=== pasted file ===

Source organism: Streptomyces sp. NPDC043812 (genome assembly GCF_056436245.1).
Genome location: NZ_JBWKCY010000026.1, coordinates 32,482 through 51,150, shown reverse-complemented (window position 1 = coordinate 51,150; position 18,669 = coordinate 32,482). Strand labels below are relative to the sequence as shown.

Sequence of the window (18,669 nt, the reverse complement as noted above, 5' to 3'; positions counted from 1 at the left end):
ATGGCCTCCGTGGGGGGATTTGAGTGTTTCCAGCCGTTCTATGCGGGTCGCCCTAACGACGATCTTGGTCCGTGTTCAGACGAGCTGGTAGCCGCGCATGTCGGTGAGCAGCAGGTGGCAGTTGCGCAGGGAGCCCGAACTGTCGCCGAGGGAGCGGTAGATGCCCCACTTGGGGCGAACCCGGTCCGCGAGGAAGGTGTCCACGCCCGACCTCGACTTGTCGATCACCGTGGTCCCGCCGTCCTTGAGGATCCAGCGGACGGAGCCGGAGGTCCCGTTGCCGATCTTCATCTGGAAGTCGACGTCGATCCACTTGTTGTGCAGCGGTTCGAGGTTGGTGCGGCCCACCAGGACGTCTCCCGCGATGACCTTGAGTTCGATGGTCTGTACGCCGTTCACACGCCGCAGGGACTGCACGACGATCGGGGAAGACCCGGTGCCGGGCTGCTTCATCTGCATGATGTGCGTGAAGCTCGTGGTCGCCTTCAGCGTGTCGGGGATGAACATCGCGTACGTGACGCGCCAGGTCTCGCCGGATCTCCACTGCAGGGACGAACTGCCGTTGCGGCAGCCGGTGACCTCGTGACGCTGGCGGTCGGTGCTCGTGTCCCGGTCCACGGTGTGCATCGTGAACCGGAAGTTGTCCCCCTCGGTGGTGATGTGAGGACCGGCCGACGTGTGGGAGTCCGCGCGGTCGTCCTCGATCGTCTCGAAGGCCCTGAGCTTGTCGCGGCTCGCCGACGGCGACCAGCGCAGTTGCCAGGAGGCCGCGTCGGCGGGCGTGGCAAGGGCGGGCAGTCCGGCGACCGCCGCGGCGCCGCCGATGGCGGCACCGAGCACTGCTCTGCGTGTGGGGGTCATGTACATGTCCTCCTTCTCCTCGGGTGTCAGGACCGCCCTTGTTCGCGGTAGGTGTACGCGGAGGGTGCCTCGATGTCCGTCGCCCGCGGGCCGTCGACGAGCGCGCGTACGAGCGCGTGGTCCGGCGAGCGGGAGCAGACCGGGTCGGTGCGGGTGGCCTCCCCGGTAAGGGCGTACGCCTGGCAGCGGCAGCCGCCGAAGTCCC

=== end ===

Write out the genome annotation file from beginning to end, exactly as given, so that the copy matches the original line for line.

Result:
Source organism: Streptomyces sp. NPDC043812 (genome assembly GCF_056436245.1).
Genome location: NZ_JBWKCY010000026.1, coordinates 32,482 through 51,150, shown reverse-complemented (window position 1 = coordinate 51,150; position 18,669 = coordinate 32,482). Strand labels below are relative to the sequence as shown.

Sequence of the window (18,669 nt, the reverse complement as noted above, 5' to 3'; positions counted from 1 at the left end):
ATGGCCTCCGTGGGGGGATTTGAGTGTTTCCAGCCGTTCTATGCGGGTCGCCCTAACGACGATCTTGGTCCGTGTTCAGACGAGCTGGTAGCCGCGCATGTCGGTGAGCAGCAGGTGGCAGTTGCGCAGGGAGCCCGAACTGTCGCCGAGGGAGCGGTAGATGCCCCACTTGGGGCGAACCCGGTCCGCGAGGAAGGTGTCCACGCCCGACCTCGACTTGTCGATCACCGTGGTCCCGCCGTCCTTGAGGATCCAGCGGACGGAGCCGGAGGTCCCGTTGCCGATCTTCATCTGGAAGTCGACGTCGATCCACTTGTTGTGCAGCGGTTCGAGGTTGGTGCGGCCCACCAGGACGTCTCCCGCGATGACCTTGAGTTCGATGGTCTGTACGCCGTTCACACGCCGCAGGGACTGCACGACGATCGGGGAAGACCCGGTGCCGGGCTGCTTCATCTGCATGATGTGCGTGAAGCTCGTGGTCGCCTTCAGCGTGTCGGGGATGAACATCGCGTACGTGACGCGCCAGGTCTCGCCGGATCTCCACTGCAGGGACGAACTGCCGTTGCGGCAGCCGGTGACCTCGTGACGCTGGCGGTCGGTGCTCGTGTCCCGGTCCACGGTGTGCATCGTGAACCGGAAGTTGTCCCCCTCGGTGGTGATGTGAGGACCGGCCGACGTGTGGGAGTCCGCGCGGTCGTCCTCGATCGTCTCGAAGGCCCTGAGCTTGTCGCGGCTCGCCGACGGCGACCAGCGCAGTTGCCAGGAGGCCGCGTCGGCGGGCGTGGCAAGGGCGGGCAGTCCGGCGACCGCCGCGGCGCCGCCGATGGCGGCACCGAGCACTGCTCTGCGTGTGGGGGTCATGTACATGTCCTCCTTCTCCTCGGGTGTCAGGACCGCCCTTGTTCGCGGTAGGTGTACGCGGAGGGTGCCTCGATGTCCGTCGCCCGCGGGCCGTCGACGAGCGCGCGTACGAGCGCGTGGTCCGGCGAGCGGGAGCAGACCGGGTCGGTGCGGGTGGCCTCCCCGGTAAGGGCGTACGCCTGGCAGCGGCAGCCGCCGAAGTCCC